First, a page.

Squad Mobility’s $6,250 “sunny city car” details plans for the US market

The electric microcar market in the US is quite limited compared to Europe and Asia, but Dutch company Squad Mobility hopes to change that. The startup announced that its solar-powered EV is now available for pre-order before entering the US.

Announcing today a special edition of the vehicle known as the ‘Solar Buggy’, the small format EV is described by the company as a “compact and affordable solar vehicle that is charged with direct solar energy via an integrated solar panel on the roof”.

Technically, it’s not a “car” in the traditional sense, at least not in the US, where it would fall under the Low Speed ​​Vehicle (LSV) designation, which limits its speed to 25 mph (40 km/h) to achieve street legal status at the federal level.

It’s unclear if the vehicle has yet passed US homologation certification for street-legal status, though the company has plenty of time before its planned 2025 market entry.

squad mobility solar lsv microcar
“Solar Buggy” variant with tubular doors and surf rack

Two higher performance versions of the car are available in Europe. The company is working on putting the two-seater solar city car into production in a 28 mph (45 km/h) L6 category variant and a 43 mph (70 km/h) L7 category variant. Squad Mobility also has plans for a longer, four-seater category L7 variant and a cargo variant.

One key differentiator for Squad Mobility is the company’s focus on solar power as a form of vehicle range extension. The roof-mounted solar panel is said to add up to 13.6 miles (22 km) of additional range on sunny days in the company’s home market of the Netherlands. In testing in Las Vegas, solar output was almost 50% higher, adding up to 19.2 miles (31 km) of range per day.

The vehicles feature four replaceable and portable batteries that together offer an all-electric range of 62 miles (100 km), even without factoring in additional solar charging. With an average solar range of 13 miles per day in a city like Las Vegas, Squad Mobility believes most users will find that charging isn’t even necessary.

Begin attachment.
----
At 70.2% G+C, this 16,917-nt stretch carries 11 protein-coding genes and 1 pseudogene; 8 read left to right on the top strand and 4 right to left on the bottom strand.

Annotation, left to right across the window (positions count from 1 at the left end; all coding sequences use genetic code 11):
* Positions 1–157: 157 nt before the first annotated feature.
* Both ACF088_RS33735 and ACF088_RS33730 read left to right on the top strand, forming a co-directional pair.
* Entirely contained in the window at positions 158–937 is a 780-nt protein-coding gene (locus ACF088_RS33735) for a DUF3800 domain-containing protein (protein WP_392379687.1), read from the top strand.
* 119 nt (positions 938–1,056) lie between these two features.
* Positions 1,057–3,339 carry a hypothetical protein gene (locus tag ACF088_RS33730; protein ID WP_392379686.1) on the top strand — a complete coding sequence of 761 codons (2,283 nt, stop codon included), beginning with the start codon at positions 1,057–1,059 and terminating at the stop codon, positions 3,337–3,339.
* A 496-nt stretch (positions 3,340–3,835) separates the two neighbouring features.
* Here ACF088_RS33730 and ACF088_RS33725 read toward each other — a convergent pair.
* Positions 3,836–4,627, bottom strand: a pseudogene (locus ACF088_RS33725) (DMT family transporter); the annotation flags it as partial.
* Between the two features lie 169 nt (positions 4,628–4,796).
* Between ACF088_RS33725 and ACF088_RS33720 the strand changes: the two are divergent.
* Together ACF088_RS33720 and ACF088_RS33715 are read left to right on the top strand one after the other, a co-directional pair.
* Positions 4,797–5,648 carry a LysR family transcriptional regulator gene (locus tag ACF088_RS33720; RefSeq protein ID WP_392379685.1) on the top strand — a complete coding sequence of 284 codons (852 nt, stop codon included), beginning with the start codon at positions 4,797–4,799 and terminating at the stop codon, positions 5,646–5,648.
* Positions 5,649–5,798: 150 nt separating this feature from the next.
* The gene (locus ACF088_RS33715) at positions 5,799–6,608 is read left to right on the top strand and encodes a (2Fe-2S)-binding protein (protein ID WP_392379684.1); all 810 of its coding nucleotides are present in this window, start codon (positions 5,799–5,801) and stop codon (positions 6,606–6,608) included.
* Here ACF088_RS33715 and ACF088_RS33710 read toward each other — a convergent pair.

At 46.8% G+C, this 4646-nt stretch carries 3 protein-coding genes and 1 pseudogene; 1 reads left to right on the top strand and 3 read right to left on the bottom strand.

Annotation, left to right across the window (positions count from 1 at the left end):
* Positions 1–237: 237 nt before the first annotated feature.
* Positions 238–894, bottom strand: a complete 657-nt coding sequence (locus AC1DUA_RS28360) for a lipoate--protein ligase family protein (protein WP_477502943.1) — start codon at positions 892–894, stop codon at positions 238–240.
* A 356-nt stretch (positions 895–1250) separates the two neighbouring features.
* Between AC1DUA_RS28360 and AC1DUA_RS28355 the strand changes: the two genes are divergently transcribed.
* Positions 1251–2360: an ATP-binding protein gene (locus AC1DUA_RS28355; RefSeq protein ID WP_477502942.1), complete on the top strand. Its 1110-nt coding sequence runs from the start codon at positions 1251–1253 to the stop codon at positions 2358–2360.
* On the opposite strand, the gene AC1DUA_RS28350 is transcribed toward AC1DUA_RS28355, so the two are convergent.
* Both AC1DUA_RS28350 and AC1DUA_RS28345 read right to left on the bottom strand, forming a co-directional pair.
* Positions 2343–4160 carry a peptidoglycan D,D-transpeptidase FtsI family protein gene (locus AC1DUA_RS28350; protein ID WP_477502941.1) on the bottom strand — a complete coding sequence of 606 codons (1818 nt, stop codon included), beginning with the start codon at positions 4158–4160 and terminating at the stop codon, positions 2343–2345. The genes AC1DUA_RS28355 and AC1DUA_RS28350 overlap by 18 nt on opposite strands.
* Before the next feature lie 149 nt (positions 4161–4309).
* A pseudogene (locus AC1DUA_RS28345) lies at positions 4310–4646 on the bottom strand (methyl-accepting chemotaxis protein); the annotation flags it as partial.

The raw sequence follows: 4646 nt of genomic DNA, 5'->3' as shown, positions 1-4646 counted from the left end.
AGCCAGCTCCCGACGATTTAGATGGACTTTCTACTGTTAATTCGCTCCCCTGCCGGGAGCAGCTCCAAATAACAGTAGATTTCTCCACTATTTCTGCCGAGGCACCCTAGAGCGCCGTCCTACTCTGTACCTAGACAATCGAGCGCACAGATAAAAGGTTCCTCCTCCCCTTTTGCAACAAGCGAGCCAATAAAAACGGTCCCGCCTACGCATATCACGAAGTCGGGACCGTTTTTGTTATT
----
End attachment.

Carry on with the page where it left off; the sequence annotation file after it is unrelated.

squad mobility solar lsv microcar
squad mobility solar lsv mini car battery change

Compared to the European market, where ATVs and minivans are more commonly found in densely populated cities, the US LSV market is focused more on planned communities, event centers and other campus-style areas.

As Squad Mobility CEO Robert Hoovers explained, “We are seeing tremendous interest from the United States, particularly in markets such as golf cart communities, (corporate) campuses, sharing platforms, hotels and resorts, theme parks and downtown services of the city.”

According to the company, the vehicle will be available in the US in 2025 at a price of US$6,250 before taxes and is now available for pre-order. No initial payment is required for pre-orders outside of Europe.

squad mobility solar lsv microcar

Electric microcars, mostly falling into the LSV category in the US, are a small but growing niche in the larger automotive space.

Earlier this year, we tested several Wink Motors LSVs in New York to see how a solar-powered microcar could handle a major US metropolis. While the experience may take some getting used to, these smaller vehicles can generally handle city speeds (especially in areas like New York, where traffic rarely reaches 25 mph), yet are easier to maneuver and park.

Electrek’s Take

I love a good microcar and this definitely counts. The addition of solar power is the cherry on top. Sure, you could call it a fancy golf cart. But nobody who drives one of these is going to care what the hell you think about it. People who are interested in this kind of thing already have lifted trucks and exhaust mods. People who just want a vehicle to do what they need it to do… end up with weird little electric mini-trucks like mine. Or maybe a mini-solar car like this thing.

As much as I love what Squad Mobility is doing, though, I’d be amazed if they could actually sell this for $6,250. Consider that a basic golf cart costs closer to $9,000 with a plastic windshield and old-school batteries that require a set of tools and half an hour to access. Entering the market with a sleek looking street legal vehicle with swappable batteries for 30% less money… is going to be a tall order.

But hey, prove me wrong. Do it, Solar Mobility, and I’ll sing your praises from the mountaintops. Which is exactly where I drove the last electric microcar I borrowed.

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